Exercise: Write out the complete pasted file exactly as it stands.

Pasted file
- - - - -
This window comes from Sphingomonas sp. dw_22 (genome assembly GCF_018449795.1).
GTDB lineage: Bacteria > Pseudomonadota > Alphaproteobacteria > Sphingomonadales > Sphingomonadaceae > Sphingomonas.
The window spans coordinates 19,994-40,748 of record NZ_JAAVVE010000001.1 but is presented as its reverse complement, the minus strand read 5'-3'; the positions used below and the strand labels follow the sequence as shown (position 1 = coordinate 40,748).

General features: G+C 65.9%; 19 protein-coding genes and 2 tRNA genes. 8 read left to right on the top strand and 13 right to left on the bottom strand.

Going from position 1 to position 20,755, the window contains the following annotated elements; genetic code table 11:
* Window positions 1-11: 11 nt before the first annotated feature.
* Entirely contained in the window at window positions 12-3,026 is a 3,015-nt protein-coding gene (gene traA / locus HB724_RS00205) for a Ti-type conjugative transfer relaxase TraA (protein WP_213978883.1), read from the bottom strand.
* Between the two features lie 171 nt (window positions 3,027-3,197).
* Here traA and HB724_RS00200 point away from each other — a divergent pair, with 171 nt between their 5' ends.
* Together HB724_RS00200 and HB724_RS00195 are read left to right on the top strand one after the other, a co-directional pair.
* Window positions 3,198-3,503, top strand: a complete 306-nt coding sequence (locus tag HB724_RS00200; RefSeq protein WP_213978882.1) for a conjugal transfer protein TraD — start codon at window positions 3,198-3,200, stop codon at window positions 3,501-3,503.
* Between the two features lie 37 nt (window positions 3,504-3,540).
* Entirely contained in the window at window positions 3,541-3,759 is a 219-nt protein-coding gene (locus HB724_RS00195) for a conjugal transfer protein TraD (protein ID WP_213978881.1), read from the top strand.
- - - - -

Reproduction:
This window comes from Sphingomonas sp. dw_22 (genome assembly GCF_018449795.1).
GTDB lineage: Bacteria > Pseudomonadota > Alphaproteobacteria > Sphingomonadales > Sphingomonadaceae > Sphingomonas.
The window spans coordinates 19,994-40,748 of record NZ_JAAVVE010000001.1 but is presented as its reverse complement, the minus strand read 5'-3'; the positions used below and the strand labels follow the sequence as shown (position 1 = coordinate 40,748).

General features: G+C 65.9%; 19 protein-coding genes and 2 tRNA genes. 8 read left to right on the top strand and 13 right to left on the bottom strand.

Going from position 1 to position 20,755, the window contains the following annotated elements; genetic code table 11:
* Window positions 1-11: 11 nt before the first annotated feature.
* Entirely contained in the window at window positions 12-3,026 is a 3,015-nt protein-coding gene (gene traA / locus HB724_RS00205) for a Ti-type conjugative transfer relaxase TraA (protein WP_213978883.1), read from the bottom strand.
* Between the two features lie 171 nt (window positions 3,027-3,197).
* Here traA and HB724_RS00200 point away from each other — a divergent pair, with 171 nt between their 5' ends.
* Together HB724_RS00200 and HB724_RS00195 are read left to right on the top strand one after the other, a co-directional pair.
* Window positions 3,198-3,503, top strand: a complete 306-nt coding sequence (locus tag HB724_RS00200; RefSeq protein WP_213978882.1) for a conjugal transfer protein TraD — start codon at window positions 3,198-3,200, stop codon at window positions 3,501-3,503.
* Between the two features lie 37 nt (window positions 3,504-3,540).
* Entirely contained in the window at window positions 3,541-3,759 is a 219-nt protein-coding gene (locus HB724_RS00195) for a conjugal transfer protein TraD (protein ID WP_213978881.1), read from the top strand.